Green Candidates Get Support in Asheville: The N.C. Chapter of the Sierra Club has announced its endorsements in this year's Asheville city elections: incumbent Council Members Brownie Newman and Bryan Freeborn, and newcomer Elaine Lite. Asheville voters on October 9 will send six of 15 candidates on to the November 6 general election, where the top three vote-getters will win four-year terms on the city council.

Small Towns Debate Growth Too: Many of the small towns around North Carolina are facing their own sets of growth and development issues, and this is reflected in their own election debates.

For example, the 5,200-resident town of Harrisburg in Cabarrus County recently faced a hot debate over a proposed "big box" retail development in the town. Its town council ultimately voted by a mere 4-3 majority to keep the store out. Now, five of six candidates seeking four available seats in this fall's election are stated opponents of big-box development in the town. (Charlotte Observer, 10/4/07.)

In the 2,600-resident town of Rural Hall in Forsyth County, population is expected to nearly double in a mere five years. That's producing a spirited discussion of growth-related issues (such as traffic, infrastructure, and "small-town atmosphere") in this fall's election there. Two incumbents seeking re-election (John McDermon and Durward Smith) specifically cite the need to manage growth and make the town more "walkable". (Winston-Salem Journal, 10/5/07.)

New Candidates Declare: The 2008 federal races in North Carolina picked up a couple of new candidates this week. Jim Neal of Chapel Hill is a corporate financial advisor who has acted as a fundraiser for presidential candidates but not previously run for office himself. Neal announced that he would seek the Senate seat held by Elizabeth Dole (R-NC). (Associated Press, 10/5/07.) Meanwhile, up in the mountainous 11th Congressional District, a second Republican candidate announced his intention to challenge first-term U.S. Representative Heath Shuler (D-NC11). Spence Campbell has chaired the Henderson County Republican Party for three years, and previously worked as president of an insurance and real estate company in Hendersonville. (Raleigh News & Observer, 10/5/07.)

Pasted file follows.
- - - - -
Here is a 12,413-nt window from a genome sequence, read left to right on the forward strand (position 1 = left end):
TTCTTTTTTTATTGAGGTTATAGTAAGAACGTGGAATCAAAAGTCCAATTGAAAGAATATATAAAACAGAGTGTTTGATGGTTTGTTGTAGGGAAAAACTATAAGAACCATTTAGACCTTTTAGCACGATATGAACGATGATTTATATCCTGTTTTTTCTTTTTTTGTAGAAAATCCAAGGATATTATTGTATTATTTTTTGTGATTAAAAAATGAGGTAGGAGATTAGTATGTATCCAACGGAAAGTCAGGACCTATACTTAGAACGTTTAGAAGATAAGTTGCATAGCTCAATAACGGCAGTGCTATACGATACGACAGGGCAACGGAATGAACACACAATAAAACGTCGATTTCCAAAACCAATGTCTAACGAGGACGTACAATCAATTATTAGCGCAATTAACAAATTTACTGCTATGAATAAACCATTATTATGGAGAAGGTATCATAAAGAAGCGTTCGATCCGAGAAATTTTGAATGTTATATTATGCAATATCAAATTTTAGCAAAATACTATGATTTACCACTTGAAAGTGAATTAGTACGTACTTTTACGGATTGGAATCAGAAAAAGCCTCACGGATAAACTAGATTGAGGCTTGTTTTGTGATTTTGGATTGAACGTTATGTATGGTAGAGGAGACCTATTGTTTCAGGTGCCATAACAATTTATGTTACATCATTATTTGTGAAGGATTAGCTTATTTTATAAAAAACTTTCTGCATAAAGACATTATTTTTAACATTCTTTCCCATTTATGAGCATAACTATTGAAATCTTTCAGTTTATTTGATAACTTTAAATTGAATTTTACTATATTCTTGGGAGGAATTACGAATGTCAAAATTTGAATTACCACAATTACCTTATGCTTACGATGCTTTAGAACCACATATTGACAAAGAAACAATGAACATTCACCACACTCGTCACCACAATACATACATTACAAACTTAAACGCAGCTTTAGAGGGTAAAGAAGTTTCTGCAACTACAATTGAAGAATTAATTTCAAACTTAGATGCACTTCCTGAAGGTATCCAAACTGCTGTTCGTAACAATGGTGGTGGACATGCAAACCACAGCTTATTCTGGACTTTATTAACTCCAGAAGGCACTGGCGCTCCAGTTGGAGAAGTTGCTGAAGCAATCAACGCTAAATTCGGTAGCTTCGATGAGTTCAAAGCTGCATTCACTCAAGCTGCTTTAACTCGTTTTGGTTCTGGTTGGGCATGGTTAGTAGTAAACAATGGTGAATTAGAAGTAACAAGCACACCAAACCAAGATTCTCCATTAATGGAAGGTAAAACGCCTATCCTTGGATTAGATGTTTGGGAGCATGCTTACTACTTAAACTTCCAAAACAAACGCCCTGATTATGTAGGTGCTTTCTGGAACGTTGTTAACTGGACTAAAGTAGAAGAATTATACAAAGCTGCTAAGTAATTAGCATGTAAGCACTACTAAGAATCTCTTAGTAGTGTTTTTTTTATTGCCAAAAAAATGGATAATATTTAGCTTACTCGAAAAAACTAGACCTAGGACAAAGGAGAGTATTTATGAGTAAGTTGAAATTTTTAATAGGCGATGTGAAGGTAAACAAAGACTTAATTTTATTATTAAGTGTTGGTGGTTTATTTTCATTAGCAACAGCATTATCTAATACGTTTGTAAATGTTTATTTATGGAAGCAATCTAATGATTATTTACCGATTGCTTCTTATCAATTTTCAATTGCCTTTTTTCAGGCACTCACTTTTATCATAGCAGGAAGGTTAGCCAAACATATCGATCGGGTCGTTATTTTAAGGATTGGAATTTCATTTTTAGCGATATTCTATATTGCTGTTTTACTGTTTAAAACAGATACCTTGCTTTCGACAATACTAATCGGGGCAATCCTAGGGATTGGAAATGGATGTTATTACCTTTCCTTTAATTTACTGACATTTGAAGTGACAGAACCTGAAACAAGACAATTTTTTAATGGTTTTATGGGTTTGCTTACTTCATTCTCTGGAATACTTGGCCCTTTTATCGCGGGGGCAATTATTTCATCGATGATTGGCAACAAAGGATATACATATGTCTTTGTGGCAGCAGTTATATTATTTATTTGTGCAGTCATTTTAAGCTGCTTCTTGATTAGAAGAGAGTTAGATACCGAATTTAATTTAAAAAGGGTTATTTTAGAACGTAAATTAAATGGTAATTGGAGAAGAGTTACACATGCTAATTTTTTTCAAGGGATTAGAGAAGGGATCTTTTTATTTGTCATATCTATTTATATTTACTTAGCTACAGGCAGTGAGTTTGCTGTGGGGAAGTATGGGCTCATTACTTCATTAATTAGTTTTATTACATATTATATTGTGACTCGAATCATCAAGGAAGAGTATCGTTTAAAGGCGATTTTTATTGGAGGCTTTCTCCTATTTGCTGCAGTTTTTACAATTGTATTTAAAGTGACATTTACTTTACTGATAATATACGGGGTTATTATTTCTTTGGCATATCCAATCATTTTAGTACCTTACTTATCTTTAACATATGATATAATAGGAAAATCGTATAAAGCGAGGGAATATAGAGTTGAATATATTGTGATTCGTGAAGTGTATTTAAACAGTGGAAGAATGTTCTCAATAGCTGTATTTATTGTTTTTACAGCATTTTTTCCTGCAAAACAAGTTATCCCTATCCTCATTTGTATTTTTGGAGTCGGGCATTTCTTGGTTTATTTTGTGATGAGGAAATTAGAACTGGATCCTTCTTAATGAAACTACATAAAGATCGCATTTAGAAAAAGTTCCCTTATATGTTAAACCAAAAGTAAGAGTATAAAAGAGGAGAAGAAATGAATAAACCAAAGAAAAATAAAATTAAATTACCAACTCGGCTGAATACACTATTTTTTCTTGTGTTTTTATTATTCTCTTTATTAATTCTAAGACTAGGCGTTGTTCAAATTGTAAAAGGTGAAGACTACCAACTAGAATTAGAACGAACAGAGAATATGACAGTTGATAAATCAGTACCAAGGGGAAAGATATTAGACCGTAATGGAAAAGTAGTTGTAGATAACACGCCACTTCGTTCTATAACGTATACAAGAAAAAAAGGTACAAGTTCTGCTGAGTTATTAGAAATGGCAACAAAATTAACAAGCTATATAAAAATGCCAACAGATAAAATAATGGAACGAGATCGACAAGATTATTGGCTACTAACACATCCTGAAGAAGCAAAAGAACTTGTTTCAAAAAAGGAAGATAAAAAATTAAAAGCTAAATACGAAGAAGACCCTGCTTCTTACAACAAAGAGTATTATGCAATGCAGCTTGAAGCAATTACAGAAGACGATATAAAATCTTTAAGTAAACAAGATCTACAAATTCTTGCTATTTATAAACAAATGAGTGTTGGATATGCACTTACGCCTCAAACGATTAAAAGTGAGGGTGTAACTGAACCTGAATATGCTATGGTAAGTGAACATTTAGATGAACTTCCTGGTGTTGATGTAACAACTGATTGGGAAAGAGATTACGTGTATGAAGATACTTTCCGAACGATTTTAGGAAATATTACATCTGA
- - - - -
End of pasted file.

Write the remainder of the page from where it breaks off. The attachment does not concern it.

Judicial Watch: Supreme Court Says NC Must Answer Water Suit

The U.S. Supreme Court this week gave the State of North Carolina 30 days to respond to South Carolina's complaint over interbasin water transfers authorized from the Catawba to the Yadkin-Pee Dee river basin. (North Carolina earlier this year permitted the cities of Concord and Kannapolis to pump up to 10 million gallons a day from the Catawba River without returning it to that river basin. The plan is also opposed by environmental advocates and many local governments in the Catawba basin.)

Under the U.S. Constitution, the U.S. Supreme Court can accept original jurisdiction over lawsuits between states. This week's order encourages South Carolina's legal representatives to believe that the Court will choose to hear its claims in this case.

Education & Resources: Learn How to Monitor Streams; Sustainability Conference

Learn How to Monitor Streams: SMIE (Stream Monitoring Information Exchange) is sponsoring a free training session for prospective volunteers on Saturday, October 20, from 9 a.m. to 5 p.m. at Haywood Community College in Clyde. More information on this program or SMIE generally is available from Gracia O'Neill at Clean Water for NC, 828-251-1291 or gracia@cwfnc.org.

Sustainability Conference: The sixth North Carolina Sustainability Awards and Conference will be held October 22 in Chapel Hill. Workshops will include climate change issues and sustainable business practices. Details can be found at www.sustainnc.org/2007awards.